tVNS Attenuates the Acute Inflammatory Response

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Transcutaneous Stimulation of Auricular Branch of the Vagus Nerve Attenuates the Acute Inflammatory Response After Lung Lobectomy.

Abstract
OBJECTIVES: Systemic inflammation is a potentially debilitating complication of thoracic surgeries with significant physical and economic morbidity. There is compelling evidence for the role of the central nervous system in regulating inflammatory processes through humoral mechanisms. Activation of the afferent vagus nerve by cytokines triggers anti-inflammatory responses. Peripheral electrical stimulation of the vagus nerve in vivo during lethal endotoxemia in rats inhibited tumor necrosis factor synthesis and prevented shock development. However, the vagal regulatory role of systemic inflammation after lung lobectomy is unknown.
METHODS: One hundred patients who underwent lobectomy via thoracotomy were recruited and equally randomized to treated group or controls. Intermittent stimulation of the auricular branch of vagus nerve in the triangular fossa was applied in the treated group using neurostimulator V (Ducest®, Germany), starting 24 h preoperatively and continued till the 4th postoperative day (POD). Inflammatory interleukins (IL) were analyzed using ELISA preoperatively, on the 1st and 4th POD.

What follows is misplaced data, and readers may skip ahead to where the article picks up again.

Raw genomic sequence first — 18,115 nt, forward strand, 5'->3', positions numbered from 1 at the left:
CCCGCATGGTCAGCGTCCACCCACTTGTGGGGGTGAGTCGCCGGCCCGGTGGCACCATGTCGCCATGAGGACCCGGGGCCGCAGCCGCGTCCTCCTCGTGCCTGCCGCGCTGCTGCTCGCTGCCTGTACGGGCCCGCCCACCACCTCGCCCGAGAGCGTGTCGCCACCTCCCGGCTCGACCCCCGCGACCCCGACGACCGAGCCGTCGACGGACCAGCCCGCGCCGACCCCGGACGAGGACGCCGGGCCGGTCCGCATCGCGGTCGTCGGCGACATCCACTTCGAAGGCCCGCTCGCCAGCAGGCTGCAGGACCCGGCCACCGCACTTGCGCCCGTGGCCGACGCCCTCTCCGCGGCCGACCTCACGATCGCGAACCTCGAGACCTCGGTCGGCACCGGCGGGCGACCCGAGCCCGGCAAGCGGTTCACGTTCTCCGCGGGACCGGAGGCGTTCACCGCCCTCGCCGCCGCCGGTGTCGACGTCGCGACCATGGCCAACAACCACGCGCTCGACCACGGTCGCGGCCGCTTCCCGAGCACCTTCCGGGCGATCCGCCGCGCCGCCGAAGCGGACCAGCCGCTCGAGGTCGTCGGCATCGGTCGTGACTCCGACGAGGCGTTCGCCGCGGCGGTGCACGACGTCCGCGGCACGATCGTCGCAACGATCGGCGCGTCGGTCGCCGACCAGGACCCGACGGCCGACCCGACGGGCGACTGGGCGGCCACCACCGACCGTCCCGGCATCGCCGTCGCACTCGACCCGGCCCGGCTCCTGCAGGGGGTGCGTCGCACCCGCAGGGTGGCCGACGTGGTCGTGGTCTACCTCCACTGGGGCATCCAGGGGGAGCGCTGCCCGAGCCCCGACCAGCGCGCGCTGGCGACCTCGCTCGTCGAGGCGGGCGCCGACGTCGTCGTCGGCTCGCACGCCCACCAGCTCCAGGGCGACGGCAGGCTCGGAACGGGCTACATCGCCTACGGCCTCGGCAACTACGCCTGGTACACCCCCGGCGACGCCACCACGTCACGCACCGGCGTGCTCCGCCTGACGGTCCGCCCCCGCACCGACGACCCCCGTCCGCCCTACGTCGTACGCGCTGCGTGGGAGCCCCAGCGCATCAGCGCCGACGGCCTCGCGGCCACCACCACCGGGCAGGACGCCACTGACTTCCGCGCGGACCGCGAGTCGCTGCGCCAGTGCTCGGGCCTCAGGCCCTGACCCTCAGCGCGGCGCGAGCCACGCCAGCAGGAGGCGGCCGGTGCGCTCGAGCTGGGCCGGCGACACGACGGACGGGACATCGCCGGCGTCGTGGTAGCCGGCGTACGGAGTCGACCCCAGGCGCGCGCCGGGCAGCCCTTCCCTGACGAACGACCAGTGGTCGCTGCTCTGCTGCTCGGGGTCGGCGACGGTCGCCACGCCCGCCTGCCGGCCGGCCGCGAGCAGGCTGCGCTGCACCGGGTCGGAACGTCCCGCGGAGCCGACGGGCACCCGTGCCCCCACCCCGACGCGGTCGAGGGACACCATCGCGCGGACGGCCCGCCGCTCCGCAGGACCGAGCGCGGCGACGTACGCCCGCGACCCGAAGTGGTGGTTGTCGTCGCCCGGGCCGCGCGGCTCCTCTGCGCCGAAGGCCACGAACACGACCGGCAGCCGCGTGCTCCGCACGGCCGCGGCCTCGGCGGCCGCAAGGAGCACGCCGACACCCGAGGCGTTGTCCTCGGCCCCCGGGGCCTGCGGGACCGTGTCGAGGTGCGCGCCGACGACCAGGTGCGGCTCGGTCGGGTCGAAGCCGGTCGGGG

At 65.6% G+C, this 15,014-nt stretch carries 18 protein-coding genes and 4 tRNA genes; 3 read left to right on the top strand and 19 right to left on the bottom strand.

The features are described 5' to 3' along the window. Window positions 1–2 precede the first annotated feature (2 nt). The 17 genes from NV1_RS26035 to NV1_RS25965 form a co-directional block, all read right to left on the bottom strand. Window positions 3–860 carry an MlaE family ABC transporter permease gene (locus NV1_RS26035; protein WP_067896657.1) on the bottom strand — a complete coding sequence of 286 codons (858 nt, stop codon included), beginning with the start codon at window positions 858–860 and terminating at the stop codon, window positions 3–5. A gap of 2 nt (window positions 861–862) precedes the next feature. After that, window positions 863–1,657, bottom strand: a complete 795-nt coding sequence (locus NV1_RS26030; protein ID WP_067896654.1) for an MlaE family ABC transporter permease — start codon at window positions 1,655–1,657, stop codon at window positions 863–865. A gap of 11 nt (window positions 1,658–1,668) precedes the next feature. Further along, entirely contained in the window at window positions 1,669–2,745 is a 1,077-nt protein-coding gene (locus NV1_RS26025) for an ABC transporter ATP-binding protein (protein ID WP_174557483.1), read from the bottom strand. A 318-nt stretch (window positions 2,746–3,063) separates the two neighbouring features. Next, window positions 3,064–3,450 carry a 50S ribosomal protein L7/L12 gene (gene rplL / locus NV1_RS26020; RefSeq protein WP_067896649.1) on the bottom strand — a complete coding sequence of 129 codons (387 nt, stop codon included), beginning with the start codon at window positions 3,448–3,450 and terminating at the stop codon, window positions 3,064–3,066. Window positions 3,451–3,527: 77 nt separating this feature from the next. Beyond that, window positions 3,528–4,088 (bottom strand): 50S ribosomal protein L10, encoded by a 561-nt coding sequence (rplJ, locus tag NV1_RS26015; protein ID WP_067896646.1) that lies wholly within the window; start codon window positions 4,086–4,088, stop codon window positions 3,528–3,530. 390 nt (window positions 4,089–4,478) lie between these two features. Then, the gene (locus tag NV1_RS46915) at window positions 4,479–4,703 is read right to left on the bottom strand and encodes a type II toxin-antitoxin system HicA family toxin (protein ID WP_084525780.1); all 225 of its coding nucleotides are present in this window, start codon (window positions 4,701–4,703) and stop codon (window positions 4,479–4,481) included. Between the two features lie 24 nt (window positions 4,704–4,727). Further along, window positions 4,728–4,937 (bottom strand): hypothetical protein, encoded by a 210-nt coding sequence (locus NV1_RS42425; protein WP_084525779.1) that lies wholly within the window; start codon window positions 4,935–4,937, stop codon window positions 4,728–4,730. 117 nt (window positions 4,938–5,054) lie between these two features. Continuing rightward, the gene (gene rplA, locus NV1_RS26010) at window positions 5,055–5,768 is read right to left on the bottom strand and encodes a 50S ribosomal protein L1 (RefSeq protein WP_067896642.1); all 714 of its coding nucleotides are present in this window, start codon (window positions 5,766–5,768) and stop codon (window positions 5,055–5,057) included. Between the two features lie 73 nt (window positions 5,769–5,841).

RESULTS: On the 1st POD, patients who underwent neurostimulation had reduced serum concentrations of CRP (p = 0.01), IL6 (p = 0.02) but elevated IL10 (p = 0.03) versus controls. On the 4th POD, serum concentrations of CRP, IL6 and IL10 were similar in both groups. Moreover, the treated group was associated with lower incidence of pneumonia (p = 0.04) and shorter hospitalization time (p = 0.04) versus controls.
CONCLUSIONS: Modulations in the brain stem caused by noninvasive transcutaneous stimulation of the vagus nerve after lung lobectomy attenuate the acute postsurgical inflammatory response by the regulation of IL6 and IL10, resulting in  reduced incidence of postoperative pneumonia and short hospitalization time.
CLINICAL TRIAL REGISTRY NUMBER: NCT03204968.

PMID: 32358638 [PubMed – as supplied by publisher]

World J Surg. 2020 May 01;:

Authors: Salama M, Akan A, Mueller MR

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